How to write a Recursive Function in Go

July 08, 2020

I don’t know about you, but when I started programming the term Recursion made me quiver a bit. I think this is a natural response honestly. New things can be scary! I also did not understand the importance or the potential impact that using Recursion in your code could have. If you don’t have a solid grasp on Recursion, you are in luck! I am going to discuss how you can harness the power of Recursion and use it in your Go programs.

So, What is Recursion?

the repeated application of a procedure or definition

A common use of Recursion in programming is calling a function, inside of the same function. Let me show you an example:

package main
import (
	"fmt"
)

func main() {
	n := factorial(4)
	fmt.Println(n)
}

func factorial(n int) int {
	if n == 0 {
		return 1
	}
	return n * factorial(n-1)
}
// 4 * 3 * 2 * 1

main:

func main() {
	n := factorial(4)
	fmt.Println(n)
}
  • Inside of func main we declare the variable n and assign n to the return value of the factorial function
  • The factorial function has a single argument, 4 of type int
  • On the next line of execution, using the fmt package, we print out the value of n

Quick note: in every Recursive function, there needs to be a “base case”. The base case is most commonly an if statement that when evaluated to “true” will stop calling the function within the function (stop recursion) and will allow the program to return out of the function

factorial:

func factorial(n int) int {
	if n == 0 {
		return 1
	}
	return n * factorial(n-1)
}
  • Below the main function, we declare a function with an identifier of factorial
  • The function factorial has a single parameter, n of type int
  • The function factorial returns a value of type int
  • In this example, our base case in factorial is an if statement that checks if the value of n is 0
  • Because our argument n is 4, this evaluates to false and we continue to the next line of execution
  • Our next line is a return statement that has the expression n * factorial(n-1) what does this mean?

n * factorial(n-1):

func factorial(n int) int {
  // n = 4
	if n == 0 {
		return 1
  }
	return n * factorial(n-1)
}
  • in the first iteration, the value of n is 4 so we can write this expression like this: 4 * factorial(4-1)
  • we can do the subtraction for the argument for factorial, when we do the expression looks like this: 4 * factorial(3)
  • now, we know that we have the value of 4; however, we invoke factorial again with the argument 3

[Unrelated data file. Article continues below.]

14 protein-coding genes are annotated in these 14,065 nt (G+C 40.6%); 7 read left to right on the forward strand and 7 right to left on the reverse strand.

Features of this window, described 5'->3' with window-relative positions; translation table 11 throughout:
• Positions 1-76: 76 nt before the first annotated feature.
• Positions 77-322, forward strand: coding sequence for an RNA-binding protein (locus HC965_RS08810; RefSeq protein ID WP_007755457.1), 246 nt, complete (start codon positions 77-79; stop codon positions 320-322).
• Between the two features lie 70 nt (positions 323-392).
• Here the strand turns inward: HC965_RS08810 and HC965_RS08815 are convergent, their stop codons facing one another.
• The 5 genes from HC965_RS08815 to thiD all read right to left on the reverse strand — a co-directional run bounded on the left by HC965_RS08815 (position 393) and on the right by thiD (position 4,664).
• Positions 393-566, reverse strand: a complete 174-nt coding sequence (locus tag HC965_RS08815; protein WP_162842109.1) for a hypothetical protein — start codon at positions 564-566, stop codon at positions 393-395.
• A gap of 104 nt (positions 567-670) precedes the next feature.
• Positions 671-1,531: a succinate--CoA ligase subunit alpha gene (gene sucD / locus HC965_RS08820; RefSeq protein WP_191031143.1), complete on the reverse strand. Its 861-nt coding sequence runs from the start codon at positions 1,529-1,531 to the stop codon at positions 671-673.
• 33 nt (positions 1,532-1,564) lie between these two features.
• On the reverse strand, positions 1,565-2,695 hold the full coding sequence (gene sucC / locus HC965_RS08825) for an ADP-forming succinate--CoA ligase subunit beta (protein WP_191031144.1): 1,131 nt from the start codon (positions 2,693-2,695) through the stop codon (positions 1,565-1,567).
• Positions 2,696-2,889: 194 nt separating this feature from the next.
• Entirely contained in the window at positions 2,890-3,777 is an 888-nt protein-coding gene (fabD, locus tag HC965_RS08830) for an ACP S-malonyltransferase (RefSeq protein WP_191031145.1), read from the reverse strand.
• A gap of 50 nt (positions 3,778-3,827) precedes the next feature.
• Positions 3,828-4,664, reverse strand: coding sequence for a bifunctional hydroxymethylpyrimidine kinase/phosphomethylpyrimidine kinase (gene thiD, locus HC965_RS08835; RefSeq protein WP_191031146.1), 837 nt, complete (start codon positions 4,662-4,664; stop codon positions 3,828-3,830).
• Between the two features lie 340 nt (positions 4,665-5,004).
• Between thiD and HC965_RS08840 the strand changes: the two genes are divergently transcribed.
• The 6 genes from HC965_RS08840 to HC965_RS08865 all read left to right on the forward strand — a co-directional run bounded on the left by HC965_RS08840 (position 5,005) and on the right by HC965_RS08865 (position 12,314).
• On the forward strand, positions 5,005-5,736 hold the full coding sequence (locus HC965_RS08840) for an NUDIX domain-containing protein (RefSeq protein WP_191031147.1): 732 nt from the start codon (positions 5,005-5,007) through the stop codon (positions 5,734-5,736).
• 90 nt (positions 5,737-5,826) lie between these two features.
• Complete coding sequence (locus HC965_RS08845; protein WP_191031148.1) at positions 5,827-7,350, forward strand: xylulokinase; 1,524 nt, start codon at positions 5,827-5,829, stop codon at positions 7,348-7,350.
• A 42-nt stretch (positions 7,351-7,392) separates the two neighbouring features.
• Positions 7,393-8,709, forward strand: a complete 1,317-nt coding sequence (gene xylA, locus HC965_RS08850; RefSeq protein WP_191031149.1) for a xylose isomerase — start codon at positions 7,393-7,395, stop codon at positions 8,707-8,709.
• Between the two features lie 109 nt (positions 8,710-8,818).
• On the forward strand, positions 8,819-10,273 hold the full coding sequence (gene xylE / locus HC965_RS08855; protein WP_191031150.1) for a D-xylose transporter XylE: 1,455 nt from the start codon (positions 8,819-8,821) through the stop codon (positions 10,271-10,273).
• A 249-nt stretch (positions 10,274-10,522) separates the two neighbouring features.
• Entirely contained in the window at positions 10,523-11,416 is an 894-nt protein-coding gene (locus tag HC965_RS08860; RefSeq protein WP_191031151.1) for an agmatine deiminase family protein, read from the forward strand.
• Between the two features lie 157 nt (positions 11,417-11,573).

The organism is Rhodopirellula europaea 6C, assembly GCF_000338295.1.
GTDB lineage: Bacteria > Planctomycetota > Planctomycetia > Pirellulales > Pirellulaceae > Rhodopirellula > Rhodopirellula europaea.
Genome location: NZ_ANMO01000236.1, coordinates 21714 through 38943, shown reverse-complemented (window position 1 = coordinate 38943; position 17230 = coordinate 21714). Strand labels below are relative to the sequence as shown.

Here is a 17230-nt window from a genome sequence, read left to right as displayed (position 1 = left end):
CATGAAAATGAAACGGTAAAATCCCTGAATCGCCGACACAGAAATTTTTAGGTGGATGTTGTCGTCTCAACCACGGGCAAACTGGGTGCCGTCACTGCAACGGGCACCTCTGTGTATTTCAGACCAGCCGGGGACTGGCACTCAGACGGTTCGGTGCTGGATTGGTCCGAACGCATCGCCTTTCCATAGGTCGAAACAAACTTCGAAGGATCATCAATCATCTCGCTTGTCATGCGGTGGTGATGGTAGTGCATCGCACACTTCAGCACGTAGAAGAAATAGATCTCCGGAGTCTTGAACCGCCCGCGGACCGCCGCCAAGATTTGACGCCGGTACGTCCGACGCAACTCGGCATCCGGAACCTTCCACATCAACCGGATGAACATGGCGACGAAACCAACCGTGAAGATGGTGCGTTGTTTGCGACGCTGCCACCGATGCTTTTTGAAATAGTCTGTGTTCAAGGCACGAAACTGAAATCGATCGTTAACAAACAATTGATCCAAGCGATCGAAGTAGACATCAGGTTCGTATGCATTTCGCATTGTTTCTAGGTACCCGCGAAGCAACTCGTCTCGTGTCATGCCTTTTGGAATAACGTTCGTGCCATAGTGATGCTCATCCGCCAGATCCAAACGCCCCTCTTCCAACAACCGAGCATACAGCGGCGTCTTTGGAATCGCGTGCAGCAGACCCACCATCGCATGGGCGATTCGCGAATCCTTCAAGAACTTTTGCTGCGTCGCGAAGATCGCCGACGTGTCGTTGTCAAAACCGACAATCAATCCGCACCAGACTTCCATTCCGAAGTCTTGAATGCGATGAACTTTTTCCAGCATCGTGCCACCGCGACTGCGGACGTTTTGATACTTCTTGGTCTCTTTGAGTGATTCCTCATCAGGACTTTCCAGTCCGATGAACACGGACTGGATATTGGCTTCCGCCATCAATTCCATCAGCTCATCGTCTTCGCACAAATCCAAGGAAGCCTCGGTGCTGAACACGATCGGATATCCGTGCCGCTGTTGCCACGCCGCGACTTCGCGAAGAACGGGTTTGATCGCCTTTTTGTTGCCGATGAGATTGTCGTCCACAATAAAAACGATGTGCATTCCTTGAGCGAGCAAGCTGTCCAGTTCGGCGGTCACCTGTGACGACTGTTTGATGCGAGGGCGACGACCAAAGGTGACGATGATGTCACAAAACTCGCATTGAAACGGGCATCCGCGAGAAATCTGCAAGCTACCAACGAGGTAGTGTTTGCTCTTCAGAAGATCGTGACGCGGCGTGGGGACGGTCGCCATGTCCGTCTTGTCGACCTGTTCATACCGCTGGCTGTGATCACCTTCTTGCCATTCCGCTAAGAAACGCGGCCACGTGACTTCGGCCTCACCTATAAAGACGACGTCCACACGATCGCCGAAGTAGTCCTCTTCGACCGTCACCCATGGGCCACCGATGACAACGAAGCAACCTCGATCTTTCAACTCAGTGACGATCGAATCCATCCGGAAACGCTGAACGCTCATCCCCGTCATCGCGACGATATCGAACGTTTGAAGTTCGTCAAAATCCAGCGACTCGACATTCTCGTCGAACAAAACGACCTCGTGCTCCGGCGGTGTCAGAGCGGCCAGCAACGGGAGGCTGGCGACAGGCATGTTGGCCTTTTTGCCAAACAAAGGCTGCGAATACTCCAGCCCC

• because we invoke factorial, we jump to the first line of execution in the function
func factorial(n int) int {
  // n = 3
	if n == 0 {
		return 1
  }
	return n * factorial(n-1)
}
  • we know that the value of n is now 3; therefore, our base case still evaluates to false
  • now that the value of n is 3, our return statement now looks like this: 4 * 3 * factorial(3-1)
  • simplified: 4 * 3 * factorial(2)
  • we invoke factorial again with the argument being the value 2 of type int
func factorial(n int) int {
  // n = 2
	if n == 0 {
		return 1
  }
	return n * factorial(n-1)
}
  • our base case still evaluates to false because 2 is not equal to 0
  • our return statement now looks something like this: 4 * 3 * 2 * factorial(2-1)
  • simplified: 4 * 3 * 2 * factorial(1)
  • we invoke factorial again with the argument being the value 1 of type int
func factorial(n int) int {
  // n = 1
	if n == 0 {
		return 1
  }
	return n * factorial(n-1)
}
  • our base case still evaluates to false because 1 is not equal to 0
  • our return statement now looks something like this: 4 * 3 * 2 * 1 * factorial(1-1)
  • simplified: 4 * 3 * 2 * 1 * factorial(0)
func factorial(n int) int {
  // n = 0
	if n == 0 {
    // true, return 1
		return 1
  }
  return n * factorial(n-1)
}
  • this time, our base case still evaluates to true because 0 is equal to 0
  • inside of our base case we return the value 1 of type int
  • now that our Recursion is done, our final return statement will look like this: return 4 * 3 * 2 * 1 which evaluates to the value 24 of type int

main:

func main() {
  n := factorial(4)
  fmt.Println(n)
  // 24
}
  • now that all execution is complete, the value of n is evaluated to 24, this value is printed out on the next line

In Summary

I hope you have enjoyed learning about Recursion. Although, this example is not overly complex, I hope that you can walk away after reading this post with a better understanding of the principles of Recursion and apply them in your workflow. I will say, there should be a level of caution when writing recursive functions. If your base case is not sound, you could find yourself in a position where your function can continually call itself and inevitably cause a stack overflow. However, when done right, Recursion allows us to write clean, DRY, and efficient code.

Next week I will be discussing Pointers, JSON Marshalling, and JSON Unmarshalling. See you then!